Inspired by the broad conversation around cultural hybridity, Opoku seeks to understand the various facets that form contemporary knowledge of social evolution in the Ghanaian post-colonial cultural space. He investigates the influence of Western Cultures and its impact on himself first, and other Ghanaians who live in such spaces. This results in a unique third personality. A personality evolved from immediate experiences and the interwoven history of the pre-colonial and colonial ordeal in the Ghanaian cultural and socio-political space.  

Opoku excavate the layers of history deposited over time as a result of colonization. This is evident in the process of snipping and layering through digital manipulation as a metaphor to exchange a dialogue of Cultural hybridity, and further negotiate a space for a true Ghanaian Identity.  

Abstracted from Daniel’s Thesis Document:   

The patterns I project in this exhibition are visual essays of historical narratives and wise sayings woven with mathematical calculations. As a result of my calculations, I interpret the geometric shapes that form the Ghanaian Kente patterns using mathematical formulas parallel to the Pythagorean theorem as an attempt to blur the boundaries between “mathematics” and culture.  

As a survivor of pedagogic violence, the state-driven mathematics I learned was based on foreign concepts, where mathematical ideologies from alien cultures were superimposed on my local mathematical essays; concepts that presented abstract theorems and projections, instead of my everyday experiential examples. By cross-examining the “TICS” of the “MATHEMA” in the Ghanaian Kente pattern, I affirm mathematics as a global language except for different ways of visualizing meaning.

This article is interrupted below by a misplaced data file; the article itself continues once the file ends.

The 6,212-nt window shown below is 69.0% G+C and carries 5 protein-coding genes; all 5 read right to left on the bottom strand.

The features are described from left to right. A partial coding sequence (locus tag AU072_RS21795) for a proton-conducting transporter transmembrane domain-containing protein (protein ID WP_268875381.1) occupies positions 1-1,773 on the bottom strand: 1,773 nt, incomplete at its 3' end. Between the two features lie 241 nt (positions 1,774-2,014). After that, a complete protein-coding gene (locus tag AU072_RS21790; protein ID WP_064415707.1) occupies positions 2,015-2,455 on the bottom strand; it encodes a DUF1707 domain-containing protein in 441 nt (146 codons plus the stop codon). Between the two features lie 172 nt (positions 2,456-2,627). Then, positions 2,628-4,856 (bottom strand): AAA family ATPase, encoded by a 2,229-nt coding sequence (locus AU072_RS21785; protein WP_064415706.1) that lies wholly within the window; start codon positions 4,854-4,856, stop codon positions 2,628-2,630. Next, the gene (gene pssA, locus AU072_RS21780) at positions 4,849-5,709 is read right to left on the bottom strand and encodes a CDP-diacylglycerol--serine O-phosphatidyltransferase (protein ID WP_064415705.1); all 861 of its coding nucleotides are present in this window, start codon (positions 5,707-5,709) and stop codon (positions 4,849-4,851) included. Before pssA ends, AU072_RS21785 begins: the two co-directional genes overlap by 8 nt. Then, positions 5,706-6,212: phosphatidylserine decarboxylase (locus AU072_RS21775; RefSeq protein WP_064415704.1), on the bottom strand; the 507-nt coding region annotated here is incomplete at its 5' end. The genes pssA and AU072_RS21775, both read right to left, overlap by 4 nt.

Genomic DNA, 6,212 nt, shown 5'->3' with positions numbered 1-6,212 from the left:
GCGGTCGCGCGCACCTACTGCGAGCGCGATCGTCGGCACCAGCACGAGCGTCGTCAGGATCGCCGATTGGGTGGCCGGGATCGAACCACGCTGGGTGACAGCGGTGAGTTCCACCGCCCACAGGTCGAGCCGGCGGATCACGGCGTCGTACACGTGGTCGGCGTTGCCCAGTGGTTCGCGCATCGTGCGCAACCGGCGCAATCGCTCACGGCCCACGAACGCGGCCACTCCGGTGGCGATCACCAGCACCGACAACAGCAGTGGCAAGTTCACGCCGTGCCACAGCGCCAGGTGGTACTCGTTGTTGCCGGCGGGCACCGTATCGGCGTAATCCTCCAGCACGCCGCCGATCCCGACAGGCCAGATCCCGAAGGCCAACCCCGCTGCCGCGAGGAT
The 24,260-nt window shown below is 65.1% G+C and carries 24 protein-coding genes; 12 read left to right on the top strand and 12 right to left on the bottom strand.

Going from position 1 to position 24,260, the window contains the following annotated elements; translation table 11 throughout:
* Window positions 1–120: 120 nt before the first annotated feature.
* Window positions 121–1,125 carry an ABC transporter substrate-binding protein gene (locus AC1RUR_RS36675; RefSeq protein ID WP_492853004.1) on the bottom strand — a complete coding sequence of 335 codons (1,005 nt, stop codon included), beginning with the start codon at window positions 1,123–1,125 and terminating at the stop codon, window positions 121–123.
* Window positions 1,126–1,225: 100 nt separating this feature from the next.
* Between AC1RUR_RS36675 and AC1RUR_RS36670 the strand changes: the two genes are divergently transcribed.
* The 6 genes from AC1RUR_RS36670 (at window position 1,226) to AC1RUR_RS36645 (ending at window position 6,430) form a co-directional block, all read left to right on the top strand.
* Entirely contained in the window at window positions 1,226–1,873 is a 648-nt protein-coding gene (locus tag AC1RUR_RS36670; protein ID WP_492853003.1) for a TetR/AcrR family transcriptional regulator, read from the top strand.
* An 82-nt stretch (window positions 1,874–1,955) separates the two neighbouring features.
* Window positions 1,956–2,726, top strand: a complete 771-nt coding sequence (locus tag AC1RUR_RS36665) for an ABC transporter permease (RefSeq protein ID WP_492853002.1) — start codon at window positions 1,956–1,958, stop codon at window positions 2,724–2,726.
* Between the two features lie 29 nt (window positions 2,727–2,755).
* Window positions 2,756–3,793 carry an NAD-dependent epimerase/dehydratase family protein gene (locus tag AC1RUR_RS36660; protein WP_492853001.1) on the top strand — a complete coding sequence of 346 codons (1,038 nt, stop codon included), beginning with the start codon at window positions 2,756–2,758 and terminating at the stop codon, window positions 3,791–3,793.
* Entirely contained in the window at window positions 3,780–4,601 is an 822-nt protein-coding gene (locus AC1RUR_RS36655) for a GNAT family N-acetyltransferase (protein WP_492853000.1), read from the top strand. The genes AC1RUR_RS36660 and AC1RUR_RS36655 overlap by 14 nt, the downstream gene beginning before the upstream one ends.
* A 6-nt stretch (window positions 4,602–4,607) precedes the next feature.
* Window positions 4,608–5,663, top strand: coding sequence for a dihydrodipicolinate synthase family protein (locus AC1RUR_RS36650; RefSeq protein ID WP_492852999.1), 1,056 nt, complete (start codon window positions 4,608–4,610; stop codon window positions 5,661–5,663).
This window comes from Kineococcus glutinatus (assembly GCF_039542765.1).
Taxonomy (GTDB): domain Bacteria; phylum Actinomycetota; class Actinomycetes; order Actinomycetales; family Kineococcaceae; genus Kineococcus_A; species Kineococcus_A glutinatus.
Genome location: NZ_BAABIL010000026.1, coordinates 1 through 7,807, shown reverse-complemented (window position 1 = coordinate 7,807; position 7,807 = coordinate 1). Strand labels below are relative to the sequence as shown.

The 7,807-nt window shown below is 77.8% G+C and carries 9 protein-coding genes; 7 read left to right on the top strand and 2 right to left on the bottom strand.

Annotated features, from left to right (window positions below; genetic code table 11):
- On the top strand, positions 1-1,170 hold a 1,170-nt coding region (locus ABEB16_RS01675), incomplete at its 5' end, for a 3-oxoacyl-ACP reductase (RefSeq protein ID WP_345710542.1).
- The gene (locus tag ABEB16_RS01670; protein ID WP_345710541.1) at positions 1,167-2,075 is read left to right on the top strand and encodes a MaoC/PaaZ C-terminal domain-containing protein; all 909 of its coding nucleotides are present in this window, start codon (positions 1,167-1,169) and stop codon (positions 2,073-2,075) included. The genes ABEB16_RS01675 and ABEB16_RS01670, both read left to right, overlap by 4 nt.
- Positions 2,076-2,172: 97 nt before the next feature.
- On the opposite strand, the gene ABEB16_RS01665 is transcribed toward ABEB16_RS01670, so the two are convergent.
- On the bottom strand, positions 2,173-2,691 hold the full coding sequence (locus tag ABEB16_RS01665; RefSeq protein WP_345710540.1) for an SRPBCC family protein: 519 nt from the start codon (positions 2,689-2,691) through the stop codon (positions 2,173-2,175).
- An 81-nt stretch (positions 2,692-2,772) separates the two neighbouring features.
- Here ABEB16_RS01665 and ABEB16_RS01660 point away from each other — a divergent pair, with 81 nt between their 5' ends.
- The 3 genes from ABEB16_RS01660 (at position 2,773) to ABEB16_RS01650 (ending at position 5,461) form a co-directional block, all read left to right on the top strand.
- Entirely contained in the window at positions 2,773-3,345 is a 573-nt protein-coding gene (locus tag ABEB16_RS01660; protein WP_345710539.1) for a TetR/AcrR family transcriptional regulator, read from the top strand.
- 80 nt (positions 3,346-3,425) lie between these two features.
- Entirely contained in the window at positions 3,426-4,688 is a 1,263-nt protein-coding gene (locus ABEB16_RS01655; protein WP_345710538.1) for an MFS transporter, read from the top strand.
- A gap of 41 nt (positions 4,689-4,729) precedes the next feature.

I build upon D’Ambrosio’s concept of ethnomathematics by introducing Identimatics; a term I formulate from Identity plus Mathematics. The latter addresses the limitations of the other by including the numerous ways to sample relationships within and outside one’s culture into another. The exhibition concludes that for the greater understanding and advancement of mathematical knowledge, all cultural mathematical projections should contribute equitably. 

Daniel Opoku's Thesis Show


Megan McCormick, Instagram: @hvanitas

Megan McCormick is a graphic designer, commercial illustrator, and fine artist. Though they have been in the industry for many years creating print and digital designs and commercial illustrations, their current work and research is grounded within the realm of speculative fiction. Their work deals with themes of tension and suspense between both narrative and visual storytelling, what lies just beyond our perception of the world and the scale of the human and unhuman, gender identity, and their experience as a victim of Hurricane Katrina and the cultural trauma resulting from the storm. 

Their thesis exhibition Higher Ground: From Graphic Novel Panel to Animation Frame was held at Ohio University’s Art Gallery in Spring 2021. This has extended into identifying specific tactics used within graphic novels, animations and film to increase suspense and tension within a scene (such as how Junji Ito develops suspense and tension through the act of the page flip or Stanley Kubrick who uses perspective to build his scenes within cinema).